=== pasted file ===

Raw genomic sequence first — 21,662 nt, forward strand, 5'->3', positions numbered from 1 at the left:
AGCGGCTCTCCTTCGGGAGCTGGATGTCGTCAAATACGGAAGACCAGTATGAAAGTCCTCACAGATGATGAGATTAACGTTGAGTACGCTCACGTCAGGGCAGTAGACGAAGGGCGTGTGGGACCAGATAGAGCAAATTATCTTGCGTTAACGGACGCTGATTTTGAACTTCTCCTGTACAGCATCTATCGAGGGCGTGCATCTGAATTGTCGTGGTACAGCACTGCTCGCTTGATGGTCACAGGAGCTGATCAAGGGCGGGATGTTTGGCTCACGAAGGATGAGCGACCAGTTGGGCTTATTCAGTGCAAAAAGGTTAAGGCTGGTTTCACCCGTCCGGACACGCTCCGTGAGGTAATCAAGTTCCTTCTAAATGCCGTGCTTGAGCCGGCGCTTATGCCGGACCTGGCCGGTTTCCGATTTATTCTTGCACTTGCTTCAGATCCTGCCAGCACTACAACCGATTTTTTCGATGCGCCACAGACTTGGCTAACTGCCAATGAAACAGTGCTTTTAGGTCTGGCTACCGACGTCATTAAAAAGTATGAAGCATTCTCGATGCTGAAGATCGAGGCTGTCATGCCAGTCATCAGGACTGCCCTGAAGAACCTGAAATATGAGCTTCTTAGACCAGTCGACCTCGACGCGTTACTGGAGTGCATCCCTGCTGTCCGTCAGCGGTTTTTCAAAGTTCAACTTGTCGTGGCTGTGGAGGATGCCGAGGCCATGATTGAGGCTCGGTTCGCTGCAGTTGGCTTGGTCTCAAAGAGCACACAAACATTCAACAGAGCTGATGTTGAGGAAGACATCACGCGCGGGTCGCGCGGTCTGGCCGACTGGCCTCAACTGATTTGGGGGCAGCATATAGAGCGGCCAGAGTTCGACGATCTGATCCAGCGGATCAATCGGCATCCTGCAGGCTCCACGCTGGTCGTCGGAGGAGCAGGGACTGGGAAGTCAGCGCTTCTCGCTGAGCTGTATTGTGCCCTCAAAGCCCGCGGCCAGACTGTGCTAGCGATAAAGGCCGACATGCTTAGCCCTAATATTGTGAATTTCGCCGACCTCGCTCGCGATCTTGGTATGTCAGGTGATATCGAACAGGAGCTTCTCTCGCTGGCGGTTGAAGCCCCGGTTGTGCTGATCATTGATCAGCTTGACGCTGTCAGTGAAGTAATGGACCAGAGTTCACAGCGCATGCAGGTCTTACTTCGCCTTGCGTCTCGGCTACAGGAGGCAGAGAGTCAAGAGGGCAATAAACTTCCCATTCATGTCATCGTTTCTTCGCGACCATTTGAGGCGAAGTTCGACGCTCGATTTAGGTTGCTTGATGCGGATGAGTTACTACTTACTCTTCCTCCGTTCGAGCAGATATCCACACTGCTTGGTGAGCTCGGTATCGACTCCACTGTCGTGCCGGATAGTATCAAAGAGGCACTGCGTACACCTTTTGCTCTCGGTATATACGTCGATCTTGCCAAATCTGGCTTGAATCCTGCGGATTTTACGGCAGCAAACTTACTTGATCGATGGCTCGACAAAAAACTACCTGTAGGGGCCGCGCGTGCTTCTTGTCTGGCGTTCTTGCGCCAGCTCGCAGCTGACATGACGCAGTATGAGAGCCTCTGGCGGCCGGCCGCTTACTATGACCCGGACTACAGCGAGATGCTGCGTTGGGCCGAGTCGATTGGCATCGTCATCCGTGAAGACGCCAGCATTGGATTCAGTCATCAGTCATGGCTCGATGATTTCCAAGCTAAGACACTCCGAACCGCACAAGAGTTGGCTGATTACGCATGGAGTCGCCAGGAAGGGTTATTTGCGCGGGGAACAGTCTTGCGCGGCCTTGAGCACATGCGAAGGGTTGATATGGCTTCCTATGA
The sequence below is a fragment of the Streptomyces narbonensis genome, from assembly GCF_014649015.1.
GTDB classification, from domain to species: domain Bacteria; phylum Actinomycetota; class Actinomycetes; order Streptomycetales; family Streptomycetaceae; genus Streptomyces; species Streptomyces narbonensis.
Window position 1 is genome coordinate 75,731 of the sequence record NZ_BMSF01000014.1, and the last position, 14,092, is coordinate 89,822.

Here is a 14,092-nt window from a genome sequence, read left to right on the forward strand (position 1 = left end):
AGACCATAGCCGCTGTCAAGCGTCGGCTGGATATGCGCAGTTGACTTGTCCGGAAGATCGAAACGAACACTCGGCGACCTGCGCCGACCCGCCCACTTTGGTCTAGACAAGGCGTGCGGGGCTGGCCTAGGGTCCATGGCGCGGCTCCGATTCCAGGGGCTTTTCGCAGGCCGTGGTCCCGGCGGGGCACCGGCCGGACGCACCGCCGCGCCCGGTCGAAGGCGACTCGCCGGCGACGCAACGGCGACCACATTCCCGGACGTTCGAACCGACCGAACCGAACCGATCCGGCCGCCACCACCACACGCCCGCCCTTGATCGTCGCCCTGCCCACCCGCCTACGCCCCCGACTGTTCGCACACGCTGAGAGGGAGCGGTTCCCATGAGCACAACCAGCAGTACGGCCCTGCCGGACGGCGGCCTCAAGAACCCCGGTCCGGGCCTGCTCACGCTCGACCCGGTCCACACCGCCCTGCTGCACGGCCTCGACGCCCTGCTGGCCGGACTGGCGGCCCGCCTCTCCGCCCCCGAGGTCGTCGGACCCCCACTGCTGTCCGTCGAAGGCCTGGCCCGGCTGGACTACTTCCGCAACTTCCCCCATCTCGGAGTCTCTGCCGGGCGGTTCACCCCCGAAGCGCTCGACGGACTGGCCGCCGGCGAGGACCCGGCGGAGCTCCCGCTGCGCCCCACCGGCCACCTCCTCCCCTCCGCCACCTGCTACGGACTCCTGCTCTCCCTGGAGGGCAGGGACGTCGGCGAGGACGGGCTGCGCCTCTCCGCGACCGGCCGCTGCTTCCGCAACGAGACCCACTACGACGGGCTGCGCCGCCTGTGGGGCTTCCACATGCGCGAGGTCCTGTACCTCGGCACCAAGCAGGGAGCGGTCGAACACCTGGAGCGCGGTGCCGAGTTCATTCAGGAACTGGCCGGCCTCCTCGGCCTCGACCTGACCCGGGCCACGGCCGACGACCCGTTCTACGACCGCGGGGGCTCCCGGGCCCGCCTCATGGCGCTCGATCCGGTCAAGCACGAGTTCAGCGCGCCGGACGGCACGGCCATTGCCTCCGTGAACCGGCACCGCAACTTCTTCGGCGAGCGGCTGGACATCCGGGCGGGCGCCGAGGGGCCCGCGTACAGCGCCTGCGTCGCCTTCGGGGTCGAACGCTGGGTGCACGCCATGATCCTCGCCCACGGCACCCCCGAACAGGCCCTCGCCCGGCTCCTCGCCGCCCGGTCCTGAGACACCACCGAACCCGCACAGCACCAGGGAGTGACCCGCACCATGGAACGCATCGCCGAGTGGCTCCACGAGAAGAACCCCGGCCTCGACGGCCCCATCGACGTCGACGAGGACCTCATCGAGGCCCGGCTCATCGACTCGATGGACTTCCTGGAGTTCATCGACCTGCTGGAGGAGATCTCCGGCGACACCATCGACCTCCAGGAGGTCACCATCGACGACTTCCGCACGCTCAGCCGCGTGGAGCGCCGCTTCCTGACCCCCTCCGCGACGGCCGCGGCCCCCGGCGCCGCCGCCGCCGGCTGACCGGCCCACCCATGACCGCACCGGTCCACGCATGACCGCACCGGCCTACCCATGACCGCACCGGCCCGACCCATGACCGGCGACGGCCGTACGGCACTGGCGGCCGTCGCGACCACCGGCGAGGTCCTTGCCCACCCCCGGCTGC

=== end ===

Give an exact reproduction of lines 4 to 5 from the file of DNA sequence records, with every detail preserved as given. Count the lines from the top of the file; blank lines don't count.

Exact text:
GTDB classification, from domain to species: domain Bacteria; phylum Actinomycetota; class Actinomycetes; order Streptomycetales; family Streptomycetaceae; genus Streptomyces; species Streptomyces narbonensis.
Window position 1 is genome coordinate 75,731 of the sequence record NZ_BMSF01000014.1, and the last position, 14,092, is coordinate 89,822.